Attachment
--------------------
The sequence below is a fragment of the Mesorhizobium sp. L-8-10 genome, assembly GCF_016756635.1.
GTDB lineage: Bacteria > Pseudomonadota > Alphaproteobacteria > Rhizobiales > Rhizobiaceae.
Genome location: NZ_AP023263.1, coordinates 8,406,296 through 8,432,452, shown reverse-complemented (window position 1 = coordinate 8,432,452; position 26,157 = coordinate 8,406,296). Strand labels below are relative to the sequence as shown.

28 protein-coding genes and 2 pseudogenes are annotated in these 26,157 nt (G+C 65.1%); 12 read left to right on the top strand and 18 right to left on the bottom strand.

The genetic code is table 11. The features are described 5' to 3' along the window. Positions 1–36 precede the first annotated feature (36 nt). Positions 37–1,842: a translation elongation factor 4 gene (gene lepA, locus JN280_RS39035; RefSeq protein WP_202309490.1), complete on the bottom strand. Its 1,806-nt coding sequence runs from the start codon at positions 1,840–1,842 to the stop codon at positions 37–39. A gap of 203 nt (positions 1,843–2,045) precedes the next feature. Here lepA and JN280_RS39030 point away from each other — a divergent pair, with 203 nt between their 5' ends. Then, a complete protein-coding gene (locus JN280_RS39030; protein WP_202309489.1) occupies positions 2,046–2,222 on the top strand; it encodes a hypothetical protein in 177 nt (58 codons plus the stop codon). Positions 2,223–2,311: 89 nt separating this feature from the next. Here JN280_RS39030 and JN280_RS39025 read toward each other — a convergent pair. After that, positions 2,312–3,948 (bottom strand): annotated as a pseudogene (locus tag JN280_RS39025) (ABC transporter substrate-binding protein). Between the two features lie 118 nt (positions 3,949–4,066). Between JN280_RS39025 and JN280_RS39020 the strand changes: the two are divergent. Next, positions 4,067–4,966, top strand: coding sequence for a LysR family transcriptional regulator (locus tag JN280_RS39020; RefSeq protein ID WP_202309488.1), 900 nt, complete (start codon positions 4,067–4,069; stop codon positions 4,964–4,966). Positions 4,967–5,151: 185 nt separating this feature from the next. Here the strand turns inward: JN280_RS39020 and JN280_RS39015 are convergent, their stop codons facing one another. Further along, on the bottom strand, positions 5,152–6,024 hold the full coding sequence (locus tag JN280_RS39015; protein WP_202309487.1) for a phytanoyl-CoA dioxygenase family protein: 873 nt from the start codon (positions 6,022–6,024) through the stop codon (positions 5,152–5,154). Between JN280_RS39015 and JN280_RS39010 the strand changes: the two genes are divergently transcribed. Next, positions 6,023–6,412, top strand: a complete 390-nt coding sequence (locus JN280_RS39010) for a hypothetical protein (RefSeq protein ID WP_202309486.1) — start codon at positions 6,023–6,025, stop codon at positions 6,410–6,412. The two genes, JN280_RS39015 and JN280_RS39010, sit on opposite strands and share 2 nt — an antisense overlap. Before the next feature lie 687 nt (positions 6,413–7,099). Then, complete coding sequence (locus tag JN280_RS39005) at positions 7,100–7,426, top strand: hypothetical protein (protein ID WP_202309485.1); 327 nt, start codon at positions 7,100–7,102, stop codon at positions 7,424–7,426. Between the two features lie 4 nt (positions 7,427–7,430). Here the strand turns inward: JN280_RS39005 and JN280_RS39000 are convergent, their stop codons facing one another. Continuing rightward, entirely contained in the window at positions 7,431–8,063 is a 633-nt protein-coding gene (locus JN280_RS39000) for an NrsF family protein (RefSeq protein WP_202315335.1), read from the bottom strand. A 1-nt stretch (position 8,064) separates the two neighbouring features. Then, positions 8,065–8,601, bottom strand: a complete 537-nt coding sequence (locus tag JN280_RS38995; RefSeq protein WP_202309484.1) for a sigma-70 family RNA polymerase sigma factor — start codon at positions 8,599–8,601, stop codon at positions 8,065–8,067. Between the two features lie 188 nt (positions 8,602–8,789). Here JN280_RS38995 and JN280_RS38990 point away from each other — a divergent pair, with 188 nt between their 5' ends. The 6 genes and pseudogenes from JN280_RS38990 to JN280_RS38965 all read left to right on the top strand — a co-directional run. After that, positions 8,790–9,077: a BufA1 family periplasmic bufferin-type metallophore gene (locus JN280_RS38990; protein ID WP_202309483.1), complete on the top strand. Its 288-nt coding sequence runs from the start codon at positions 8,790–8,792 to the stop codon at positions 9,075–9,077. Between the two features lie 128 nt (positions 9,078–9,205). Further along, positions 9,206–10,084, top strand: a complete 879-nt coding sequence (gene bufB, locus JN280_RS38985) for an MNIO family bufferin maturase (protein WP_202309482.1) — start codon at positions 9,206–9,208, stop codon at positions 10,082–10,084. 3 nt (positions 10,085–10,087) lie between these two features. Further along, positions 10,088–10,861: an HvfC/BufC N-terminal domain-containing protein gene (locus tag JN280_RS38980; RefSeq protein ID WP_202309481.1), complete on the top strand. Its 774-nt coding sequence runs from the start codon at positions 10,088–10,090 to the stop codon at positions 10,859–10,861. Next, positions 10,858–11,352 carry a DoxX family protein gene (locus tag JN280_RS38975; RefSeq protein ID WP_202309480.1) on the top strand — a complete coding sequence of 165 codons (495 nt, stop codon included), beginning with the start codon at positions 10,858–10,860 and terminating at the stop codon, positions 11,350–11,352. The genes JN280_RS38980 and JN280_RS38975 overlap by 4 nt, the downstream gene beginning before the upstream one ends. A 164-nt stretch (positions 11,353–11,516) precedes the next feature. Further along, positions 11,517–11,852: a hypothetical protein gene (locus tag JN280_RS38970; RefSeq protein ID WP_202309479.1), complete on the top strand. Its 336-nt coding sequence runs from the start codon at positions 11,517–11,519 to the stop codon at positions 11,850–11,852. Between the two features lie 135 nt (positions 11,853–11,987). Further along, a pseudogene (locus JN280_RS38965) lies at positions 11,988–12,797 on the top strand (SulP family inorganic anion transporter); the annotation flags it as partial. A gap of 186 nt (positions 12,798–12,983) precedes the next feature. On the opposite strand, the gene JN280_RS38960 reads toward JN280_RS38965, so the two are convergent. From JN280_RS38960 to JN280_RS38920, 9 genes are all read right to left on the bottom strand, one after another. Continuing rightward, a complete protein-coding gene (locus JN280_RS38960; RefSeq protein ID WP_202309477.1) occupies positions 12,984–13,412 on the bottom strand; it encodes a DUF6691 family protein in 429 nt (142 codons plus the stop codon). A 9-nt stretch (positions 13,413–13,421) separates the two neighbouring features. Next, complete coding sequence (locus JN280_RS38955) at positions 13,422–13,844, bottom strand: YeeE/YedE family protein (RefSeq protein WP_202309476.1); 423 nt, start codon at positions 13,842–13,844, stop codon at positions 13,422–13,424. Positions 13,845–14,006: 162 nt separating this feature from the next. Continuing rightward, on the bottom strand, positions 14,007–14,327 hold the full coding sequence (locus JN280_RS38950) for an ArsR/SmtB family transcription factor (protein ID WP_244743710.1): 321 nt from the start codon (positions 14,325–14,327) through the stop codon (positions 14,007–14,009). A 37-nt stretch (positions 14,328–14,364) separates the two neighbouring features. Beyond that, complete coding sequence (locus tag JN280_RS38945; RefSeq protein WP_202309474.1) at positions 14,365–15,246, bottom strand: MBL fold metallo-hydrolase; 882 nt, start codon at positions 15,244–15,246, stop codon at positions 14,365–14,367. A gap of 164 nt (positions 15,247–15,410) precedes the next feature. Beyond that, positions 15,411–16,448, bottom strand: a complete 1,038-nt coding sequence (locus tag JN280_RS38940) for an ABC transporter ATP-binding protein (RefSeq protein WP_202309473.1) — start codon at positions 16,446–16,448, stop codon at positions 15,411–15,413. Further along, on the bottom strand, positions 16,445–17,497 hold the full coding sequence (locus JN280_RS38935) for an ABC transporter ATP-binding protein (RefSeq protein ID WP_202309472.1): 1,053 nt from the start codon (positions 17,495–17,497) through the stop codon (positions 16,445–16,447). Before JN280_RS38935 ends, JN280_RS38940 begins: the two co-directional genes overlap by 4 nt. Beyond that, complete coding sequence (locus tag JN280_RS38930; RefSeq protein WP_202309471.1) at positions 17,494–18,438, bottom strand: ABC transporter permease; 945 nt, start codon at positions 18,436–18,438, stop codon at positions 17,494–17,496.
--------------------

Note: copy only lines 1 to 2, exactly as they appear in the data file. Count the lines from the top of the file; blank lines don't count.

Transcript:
The sequence below is a fragment of the Mesorhizobium sp. L-8-10 genome, assembly GCF_016756635.1.
GTDB lineage: Bacteria > Pseudomonadota > Alphaproteobacteria > Rhizobiales > Rhizobiaceae.